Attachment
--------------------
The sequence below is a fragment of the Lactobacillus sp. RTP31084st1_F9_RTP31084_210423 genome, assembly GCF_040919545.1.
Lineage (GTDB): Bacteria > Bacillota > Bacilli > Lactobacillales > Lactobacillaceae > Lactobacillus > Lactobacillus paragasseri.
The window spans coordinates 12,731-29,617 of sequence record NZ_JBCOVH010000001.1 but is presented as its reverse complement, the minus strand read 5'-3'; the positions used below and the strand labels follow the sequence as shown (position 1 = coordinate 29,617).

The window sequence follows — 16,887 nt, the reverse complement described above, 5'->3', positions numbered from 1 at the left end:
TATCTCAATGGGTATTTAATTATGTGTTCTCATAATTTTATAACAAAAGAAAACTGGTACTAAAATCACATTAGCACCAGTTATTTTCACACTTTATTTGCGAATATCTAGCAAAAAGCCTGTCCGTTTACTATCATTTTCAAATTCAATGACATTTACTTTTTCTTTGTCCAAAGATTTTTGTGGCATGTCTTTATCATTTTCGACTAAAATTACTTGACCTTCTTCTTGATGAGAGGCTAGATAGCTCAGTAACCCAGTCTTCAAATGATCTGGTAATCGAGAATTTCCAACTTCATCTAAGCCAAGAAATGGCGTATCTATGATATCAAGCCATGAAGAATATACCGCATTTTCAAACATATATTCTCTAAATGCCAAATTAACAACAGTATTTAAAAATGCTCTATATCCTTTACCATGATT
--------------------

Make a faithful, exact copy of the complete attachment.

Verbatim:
The sequence below is a fragment of the Lactobacillus sp. RTP31084st1_F9_RTP31084_210423 genome, assembly GCF_040919545.1.
Lineage (GTDB): Bacteria > Bacillota > Bacilli > Lactobacillales > Lactobacillaceae > Lactobacillus > Lactobacillus paragasseri.
The window spans coordinates 12,731-29,617 of sequence record NZ_JBCOVH010000001.1 but is presented as its reverse complement, the minus strand read 5'-3'; the positions used below and the strand labels follow the sequence as shown (position 1 = coordinate 29,617).

The window sequence follows — 16,887 nt, the reverse complement described above, 5'->3', positions numbered from 1 at the left end:
TATCTCAATGGGTATTTAATTATGTGTTCTCATAATTTTATAACAAAAGAAAACTGGTACTAAAATCACATTAGCACCAGTTATTTTCACACTTTATTTGCGAATATCTAGCAAAAAGCCTGTCCGTTTACTATCATTTTCAAATTCAATGACATTTACTTTTTCTTTGTCCAAAGATTTTTGTGGCATGTCTTTATCATTTTCGACTAAAATTACTTGACCTTCTTCTTGATGAGAGGCTAGATAGCTCAGTAACCCAGTCTTCAAATGATCTGGTAATCGAGAATTTCCAACTTCATCTAAGCCAAGAAATGGCGTATCTATGATATCAAGCCATGAAGAATATACCGCATTTTCAAACATATATTCTCTAAATGCCAAATTAACAACAGTATTTAAAAATGCTCTATATCCTTTACCATGATT